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New article: Materialism and Right Reason in Hobbes’s Treatises

A. Bardin (2019): Materialism and Right Reason in Hobbes’s Treatises: A troubled foundation for Civil Science, in: History of Political Thought,
Vol. 40, No. 1, pp. 85-110.

After abandoning the approach taken in The Elements of Law, Hobbes used De Cive to establish his new civil science on a materialist basis, thus challenging the dualist foundations of Descartes’s mechanical philosophy. This shift is analysed here with close reference to the discontinuity in Hobbes’s use of the concepts of ‘laws of nature’ and ‘right reason’. The article argues that, the descriptive nature of mechanics notwithstanding, De Cive’s foundational aim left civil science with the normative task of producing its own material conditions of possibility until, in Leviathan, Hobbes went as far as reconsidering Plato’s philosophical commitment to political pedagogy.

New Article: Materialism and Right Reason in Hobbes’s Political Treatises: A Troubled Foundation for Civil Science

Andrea Bardin (2019): Materialism and Right Reason in Hobbes’s Political Treatises: A Troubled Foundation for Civil Science, in: History of Political Thought, Vol. 40, No. 1, pp. 85-110

Abstract

After abandoning the approach taken in The Elements of Law, Hobbes used De Cive to establish his new civil science on a materialist basis, thus challenging the dualist foundations of Descartes’s mechanical philosophy. This shift is analysed here with close reference to the discontinuity in Hobbes’s use of the concepts of ‘laws of nature’ and ‘right reason’. The article argues that, the descriptive nature of mechanics notwithstanding, De Cive’s foundational aim left civil science with the normative task of producing its own material conditions of possibility until, in Leviathan, Hobbes went as far as reconsidering Plato’s philosophical commitment to political pedagogy.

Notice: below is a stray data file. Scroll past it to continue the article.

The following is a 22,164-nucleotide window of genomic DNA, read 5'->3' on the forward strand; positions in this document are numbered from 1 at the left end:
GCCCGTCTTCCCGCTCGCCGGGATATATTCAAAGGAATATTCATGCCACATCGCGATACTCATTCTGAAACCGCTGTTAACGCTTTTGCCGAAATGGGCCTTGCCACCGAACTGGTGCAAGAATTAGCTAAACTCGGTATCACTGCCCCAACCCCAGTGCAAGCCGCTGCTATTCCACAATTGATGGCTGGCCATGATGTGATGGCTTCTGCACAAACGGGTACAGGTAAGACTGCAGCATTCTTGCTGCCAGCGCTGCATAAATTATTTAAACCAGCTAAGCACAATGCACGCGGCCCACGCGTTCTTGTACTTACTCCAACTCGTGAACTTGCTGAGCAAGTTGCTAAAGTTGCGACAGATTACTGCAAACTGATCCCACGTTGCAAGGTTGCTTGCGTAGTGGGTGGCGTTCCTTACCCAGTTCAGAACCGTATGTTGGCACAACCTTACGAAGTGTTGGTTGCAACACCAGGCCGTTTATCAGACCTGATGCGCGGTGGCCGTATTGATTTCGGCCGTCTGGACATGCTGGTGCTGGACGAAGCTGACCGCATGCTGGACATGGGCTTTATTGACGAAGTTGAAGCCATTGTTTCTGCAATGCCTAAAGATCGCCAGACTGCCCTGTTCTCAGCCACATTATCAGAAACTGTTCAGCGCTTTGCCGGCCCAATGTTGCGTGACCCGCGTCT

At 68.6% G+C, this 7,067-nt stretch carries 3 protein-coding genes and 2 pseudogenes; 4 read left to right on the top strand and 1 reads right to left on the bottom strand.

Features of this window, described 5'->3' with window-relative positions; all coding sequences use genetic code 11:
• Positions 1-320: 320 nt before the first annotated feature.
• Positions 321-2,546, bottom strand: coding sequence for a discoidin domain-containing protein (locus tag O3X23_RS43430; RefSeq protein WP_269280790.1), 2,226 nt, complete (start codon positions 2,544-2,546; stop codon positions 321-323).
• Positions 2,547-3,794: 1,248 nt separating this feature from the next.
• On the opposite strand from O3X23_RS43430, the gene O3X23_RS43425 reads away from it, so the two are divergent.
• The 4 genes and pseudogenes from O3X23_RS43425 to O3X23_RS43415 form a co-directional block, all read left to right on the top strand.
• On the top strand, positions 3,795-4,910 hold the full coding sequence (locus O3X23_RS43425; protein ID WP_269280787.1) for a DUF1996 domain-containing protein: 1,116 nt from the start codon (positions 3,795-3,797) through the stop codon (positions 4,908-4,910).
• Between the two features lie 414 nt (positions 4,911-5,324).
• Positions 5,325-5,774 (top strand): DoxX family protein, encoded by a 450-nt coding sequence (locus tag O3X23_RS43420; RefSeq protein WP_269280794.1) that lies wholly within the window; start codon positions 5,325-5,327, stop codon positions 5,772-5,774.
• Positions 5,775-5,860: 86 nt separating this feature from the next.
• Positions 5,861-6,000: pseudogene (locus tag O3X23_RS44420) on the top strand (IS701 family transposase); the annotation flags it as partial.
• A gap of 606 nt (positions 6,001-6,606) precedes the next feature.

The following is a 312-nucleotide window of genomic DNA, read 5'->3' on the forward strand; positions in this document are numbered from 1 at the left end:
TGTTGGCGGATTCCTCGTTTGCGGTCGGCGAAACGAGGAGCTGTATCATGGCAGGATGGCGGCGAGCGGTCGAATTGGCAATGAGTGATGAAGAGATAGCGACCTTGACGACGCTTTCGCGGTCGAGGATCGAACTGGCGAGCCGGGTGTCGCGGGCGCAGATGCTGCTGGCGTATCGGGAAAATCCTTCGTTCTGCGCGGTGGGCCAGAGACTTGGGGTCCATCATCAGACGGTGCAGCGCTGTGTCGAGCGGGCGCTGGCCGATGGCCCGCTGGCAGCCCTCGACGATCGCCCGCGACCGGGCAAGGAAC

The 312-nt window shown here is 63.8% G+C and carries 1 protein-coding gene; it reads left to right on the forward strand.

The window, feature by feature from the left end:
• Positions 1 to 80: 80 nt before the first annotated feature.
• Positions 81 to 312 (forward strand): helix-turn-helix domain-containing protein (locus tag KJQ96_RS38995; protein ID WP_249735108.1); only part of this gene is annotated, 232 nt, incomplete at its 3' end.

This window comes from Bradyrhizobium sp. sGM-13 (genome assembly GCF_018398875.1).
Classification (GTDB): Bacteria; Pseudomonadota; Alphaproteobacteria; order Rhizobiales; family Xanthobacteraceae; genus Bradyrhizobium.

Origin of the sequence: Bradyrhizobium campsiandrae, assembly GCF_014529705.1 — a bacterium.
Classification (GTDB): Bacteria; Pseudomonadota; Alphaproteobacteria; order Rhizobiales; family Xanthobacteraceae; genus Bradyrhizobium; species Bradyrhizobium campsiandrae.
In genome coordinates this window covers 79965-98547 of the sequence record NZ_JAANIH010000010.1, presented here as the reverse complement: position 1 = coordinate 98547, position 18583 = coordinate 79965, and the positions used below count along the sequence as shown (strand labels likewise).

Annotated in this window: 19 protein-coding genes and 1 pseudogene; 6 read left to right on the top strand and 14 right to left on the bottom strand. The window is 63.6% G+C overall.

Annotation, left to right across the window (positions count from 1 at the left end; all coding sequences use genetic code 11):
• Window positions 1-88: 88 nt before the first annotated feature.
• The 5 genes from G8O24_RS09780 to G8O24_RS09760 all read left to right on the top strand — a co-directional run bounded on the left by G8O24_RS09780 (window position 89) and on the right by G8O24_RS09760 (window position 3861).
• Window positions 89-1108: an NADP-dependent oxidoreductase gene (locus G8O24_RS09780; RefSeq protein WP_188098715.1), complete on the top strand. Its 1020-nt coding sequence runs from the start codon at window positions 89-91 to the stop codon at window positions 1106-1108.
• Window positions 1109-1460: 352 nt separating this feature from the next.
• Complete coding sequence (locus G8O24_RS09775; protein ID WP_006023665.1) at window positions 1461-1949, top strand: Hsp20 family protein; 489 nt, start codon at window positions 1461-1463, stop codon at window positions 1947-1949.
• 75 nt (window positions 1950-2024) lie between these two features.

Article: The Monstrosity of Matter in Motion: Galileo, Descartes, and Hobbes’s Political Epistemology

Andrea Bardin: ‘The Monstrosity of Matter in Motion: Galileo, Descartes, and Hobbes’s Political Epistemology’, Philosophy Today, 60,1 (2016).

Abstract: Along the path opened by Galileo’s mechanics, early modern mechanical philosophy provided the metaphysical framework in which ‘matter in motion’ underwent a process of reduction to mathematical description and to physical explanation. The struggle against the monstrous contingency of matter in motion generated epistemological monsters in the domains of both the natural and civil science. In natural philosophy Descartes’s institution of Reason as a disembodied subject dominated the whole process. In political theory it was Hobbes who opposed the artificial unity of the body politic to the monstrous multiplicity of the multitude. Through a parallel analysis of the basic structure of Descartes’s and Hobbes’s enterprises, this article explains in which sense Hobbes’s peculiar form of materialism is in fact to be considered a surreptitious reduction of materialism to its ideological counterpart, Cartesian dualism, and to its implicit political-pedagogical project.

Chapter: From Chaos to Order: The Role of the Self in Hobbes’ Moralism

Francis Offer: ‘From Chaos to Order: The Role of the Self in Hobbes’ Moralism’ in Elvis Imafidon and Brenda Hofmery (eds.), The Ethics of Subjectivity: Perspectives since the Dawn of Modernity, London, Palsgrave Macmillan, 2015, pp.11-23.

Abstract: In this essay, an attempt is made to extrapolate from Hobbes’ political theory, his views on morality, as espoused in his seminal work, Leviathan.1 Hobbes’ goal in Leviathan was not primarily to evolve a moral theory, but because the socio-political situation that precipitated his theorizing was beginning to defile all known rules of morality, it becomes imperative to examine the place of morality in his philosophical construct. Besides, the book Leviathan also detailed Hobbes’ physicalist outlook, which greatly influenced his interpretation of human actions on the basis of materialism. Hobbes’ concern and enthusiasm for science underscore his belief that everything that happens can be accounted for by the law of motion. For him, “knowing” and “willing” are merely the appearances of subtle motions and they underlie our desires and aversions, which ultimately define our concept of good and evil. Morality is thus not hinged on some reality beyond the reach and control of men, as was often held by his predecessors — particularly before Descartes. Rather it is a product of human social dwelling, a creation of social actors.